• Four suspects in Boston and Rhode Island detained and released.
  • Investigations lead police to flight-training schools in Florida.
  • List of victims from hijacked planes released.
  • Relatives, friends search for survivors in area hospitals.
  • Almost 100 confirmed dead in New York.
  • Americans line up at blood donation centers.
  • Rental car found at Boston's Logan airport contains Arabic-language flight manuals.
  • Flags fly at half-staff around the world. U.S. financial markets closed.
  • U.S. airports close.


  • Ten suspects detained at New York airports; some said to be carrying fake credentials and knives.
  • Family and friends of WTC victims fill out missing person reports at the Lexington Street Armory.
  • Flight data and voice recorders found at the Pennsylvania crash site.
  • Secretary of State Colin Powell names Osama bin Laden as main suspect.
  • German police detain suspect in Hamburg.
  • U.S. urges on Pakistan to close its borders with Afghanistan.
  • President Bush visits survivors of Pentagon attack.
  • Mayor Giuliani estimates over 4,000 dead in New York.
  • European Union declares Friday, September 14, a day of mourning.
  • U.S. airports begin reopening; Boston's Logan and D.C.'s Reagan airports remain closed.
  • U.S. bond markets open.


  • SEC relaxes rules on company buybacks.
  • Afghan refugees flee to Iranian and Pakistani borders.
  • Suspects flown from Texas and Minnesota to New York for questioning.
  • President Bush declares a national emergency.
  • The Senate adopts a resolution authorizing the use of U.S. armed forces against those responsible for the attacks.
  • President Bush visits World Trade Center site.
  • Federal officials release names of the 19 hijackers.
  • President Bush declares a “national day of prayer and remembrance.” Many Americans attend religious services.
  • Congress unanimously approves $40 billion for emergency aid.
  • Suspects detained at New York airports cleared and released.
  • President Bush activates 50,000 National Guard and Reserve members to help with recovery and security.
  • Flight data and voice recorders found at the Pentagon crash site.


  • President Bush meets with senior advisors at Camp David.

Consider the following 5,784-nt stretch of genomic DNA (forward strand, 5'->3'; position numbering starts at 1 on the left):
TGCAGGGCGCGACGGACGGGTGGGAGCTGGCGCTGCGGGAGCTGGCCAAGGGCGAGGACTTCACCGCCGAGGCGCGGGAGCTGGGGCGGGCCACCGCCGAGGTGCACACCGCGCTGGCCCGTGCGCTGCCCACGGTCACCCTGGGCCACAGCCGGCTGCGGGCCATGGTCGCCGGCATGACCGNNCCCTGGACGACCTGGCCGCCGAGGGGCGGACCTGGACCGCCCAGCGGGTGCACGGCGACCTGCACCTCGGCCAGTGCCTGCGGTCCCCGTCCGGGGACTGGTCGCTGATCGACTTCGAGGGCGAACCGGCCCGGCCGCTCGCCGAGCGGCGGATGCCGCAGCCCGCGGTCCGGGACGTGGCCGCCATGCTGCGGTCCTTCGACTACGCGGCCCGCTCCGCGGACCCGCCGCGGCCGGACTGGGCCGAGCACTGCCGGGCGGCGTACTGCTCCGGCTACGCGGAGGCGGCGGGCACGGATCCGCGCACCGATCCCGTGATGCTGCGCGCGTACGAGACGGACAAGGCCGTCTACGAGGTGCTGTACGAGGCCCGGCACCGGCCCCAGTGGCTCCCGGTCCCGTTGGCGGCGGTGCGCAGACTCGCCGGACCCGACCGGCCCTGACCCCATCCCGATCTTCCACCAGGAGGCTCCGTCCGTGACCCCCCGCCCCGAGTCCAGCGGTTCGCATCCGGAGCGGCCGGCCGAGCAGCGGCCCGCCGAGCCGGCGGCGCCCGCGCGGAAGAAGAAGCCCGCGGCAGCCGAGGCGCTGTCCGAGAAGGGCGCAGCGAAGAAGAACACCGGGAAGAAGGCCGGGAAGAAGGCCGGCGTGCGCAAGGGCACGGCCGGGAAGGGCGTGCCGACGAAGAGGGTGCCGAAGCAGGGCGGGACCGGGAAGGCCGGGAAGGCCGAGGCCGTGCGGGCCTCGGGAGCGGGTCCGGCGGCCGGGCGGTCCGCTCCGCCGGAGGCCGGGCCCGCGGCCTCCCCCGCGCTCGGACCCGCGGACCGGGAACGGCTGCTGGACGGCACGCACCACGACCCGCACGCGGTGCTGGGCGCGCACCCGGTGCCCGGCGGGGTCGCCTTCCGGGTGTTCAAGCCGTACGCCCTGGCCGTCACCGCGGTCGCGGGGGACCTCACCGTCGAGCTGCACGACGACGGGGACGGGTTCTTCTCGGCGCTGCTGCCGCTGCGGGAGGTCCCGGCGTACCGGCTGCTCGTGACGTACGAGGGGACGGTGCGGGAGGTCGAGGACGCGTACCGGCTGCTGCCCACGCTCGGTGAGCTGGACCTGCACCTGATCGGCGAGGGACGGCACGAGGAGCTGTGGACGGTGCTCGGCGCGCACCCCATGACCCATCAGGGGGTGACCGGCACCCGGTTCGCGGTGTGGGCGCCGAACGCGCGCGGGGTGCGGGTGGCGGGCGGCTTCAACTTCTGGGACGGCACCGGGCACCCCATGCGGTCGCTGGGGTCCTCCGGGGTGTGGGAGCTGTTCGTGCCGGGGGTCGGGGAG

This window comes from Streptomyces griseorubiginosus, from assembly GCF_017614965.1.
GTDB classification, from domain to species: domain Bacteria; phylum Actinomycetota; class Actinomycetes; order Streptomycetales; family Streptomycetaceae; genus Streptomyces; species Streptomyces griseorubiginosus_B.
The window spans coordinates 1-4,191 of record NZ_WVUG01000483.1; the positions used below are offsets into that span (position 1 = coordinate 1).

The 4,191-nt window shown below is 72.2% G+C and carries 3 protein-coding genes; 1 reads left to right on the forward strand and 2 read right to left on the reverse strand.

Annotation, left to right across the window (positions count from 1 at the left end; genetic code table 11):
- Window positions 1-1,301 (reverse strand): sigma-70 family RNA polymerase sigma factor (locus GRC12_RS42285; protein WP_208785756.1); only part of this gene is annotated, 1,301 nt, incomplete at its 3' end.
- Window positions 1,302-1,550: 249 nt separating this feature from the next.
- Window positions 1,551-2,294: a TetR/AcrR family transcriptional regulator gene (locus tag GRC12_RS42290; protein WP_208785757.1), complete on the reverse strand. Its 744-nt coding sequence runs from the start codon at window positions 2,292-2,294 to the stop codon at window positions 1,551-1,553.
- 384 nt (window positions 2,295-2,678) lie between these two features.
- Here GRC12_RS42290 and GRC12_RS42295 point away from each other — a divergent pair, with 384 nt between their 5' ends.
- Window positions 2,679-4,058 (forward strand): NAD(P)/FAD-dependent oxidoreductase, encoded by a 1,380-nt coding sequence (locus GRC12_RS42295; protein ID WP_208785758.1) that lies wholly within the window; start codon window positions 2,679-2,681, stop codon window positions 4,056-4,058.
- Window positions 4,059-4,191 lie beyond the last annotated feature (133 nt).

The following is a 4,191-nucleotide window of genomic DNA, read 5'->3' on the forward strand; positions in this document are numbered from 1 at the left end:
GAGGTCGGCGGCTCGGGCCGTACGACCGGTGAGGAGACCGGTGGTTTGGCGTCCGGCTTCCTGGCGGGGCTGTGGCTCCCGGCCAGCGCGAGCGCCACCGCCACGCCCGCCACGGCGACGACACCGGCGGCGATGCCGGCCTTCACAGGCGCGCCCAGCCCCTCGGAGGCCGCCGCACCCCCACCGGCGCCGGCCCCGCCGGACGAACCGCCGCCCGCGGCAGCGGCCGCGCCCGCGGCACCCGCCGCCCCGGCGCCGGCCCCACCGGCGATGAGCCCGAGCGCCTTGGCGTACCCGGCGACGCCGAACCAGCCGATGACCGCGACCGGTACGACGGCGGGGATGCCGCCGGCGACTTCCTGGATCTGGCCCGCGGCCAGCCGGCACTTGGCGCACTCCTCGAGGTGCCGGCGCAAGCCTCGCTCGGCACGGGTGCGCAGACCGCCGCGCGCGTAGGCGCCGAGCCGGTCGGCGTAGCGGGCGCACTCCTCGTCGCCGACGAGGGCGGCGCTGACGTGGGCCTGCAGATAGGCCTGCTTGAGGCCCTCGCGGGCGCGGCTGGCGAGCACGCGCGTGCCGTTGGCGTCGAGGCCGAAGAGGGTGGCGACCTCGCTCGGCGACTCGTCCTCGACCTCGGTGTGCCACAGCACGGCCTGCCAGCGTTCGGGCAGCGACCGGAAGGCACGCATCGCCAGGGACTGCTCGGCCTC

• DNA testing will be used to identify remains; families and loved ones of missing asked to bring in hairbrushes, razors, and other items for DNA analysis.
  • Continental Airlines announces 12,000 layoffs; Continental, American, United, Northwest to cut schedules.
  • Funeral services held for New York City's Fire Department Chief Peter Ganci, First Deputy Fire Commissioner William Feehan, and department chaplain Father Mychal Judge.


  • Investigators learn three hijackers may have attended the same German university, the Technical University of Hamburg- Harburg.
  • Attorney General John Ashcroft asks Congress to write tougher anti-terrorist laws and to expand the powers of law enforcement to use wire-tapping.
  • 190 confirmed dead at World Trade Center.
  • Memorial service takes place at St. Patrick's Cathedral in New York City.
  • Vice President Cheney tells press President Bush authorized F-16 fighters to shoot down hijacked planes heading toward Washington, D.C.
  • Mayor Giuliani now says over 4,900 reported missing.
  • Mayor Giuliani dispels rumors of tapping heard in the WTC wreckage.
  • Transportation Secretary Norman Minetta announces he appointed two task forces to report on improving air security.


  • Attorney General Ashcroft says federal marshals will be flying on many commercial flights.
  • Indonesian President Megawati Sukarnoputri leaves for Washington, the first world leader to visit after the attacks.
  • The IMF and World Bank cancel their annual meetings, which were to take place later this month in Washington, D.C.
  • Pakistani envoys meet with Taliban leaders to urge the extradition of Osama bin Laden.
  • Wall Street reopens after longest closing since 1933; Dow logs its greatest point loss ever.
  • Federal Reserve lowers interest rates.
  • Major league baseball pennant race resumes.
  • Airlines losing millions; more lay-offs to come.
  • President Bush says bin Laden is wanted “dead or alive.”
  • Pakistan essentially closes its border with Afghanistan; an estimated 1 million Afghan refugees are confined to northern camps.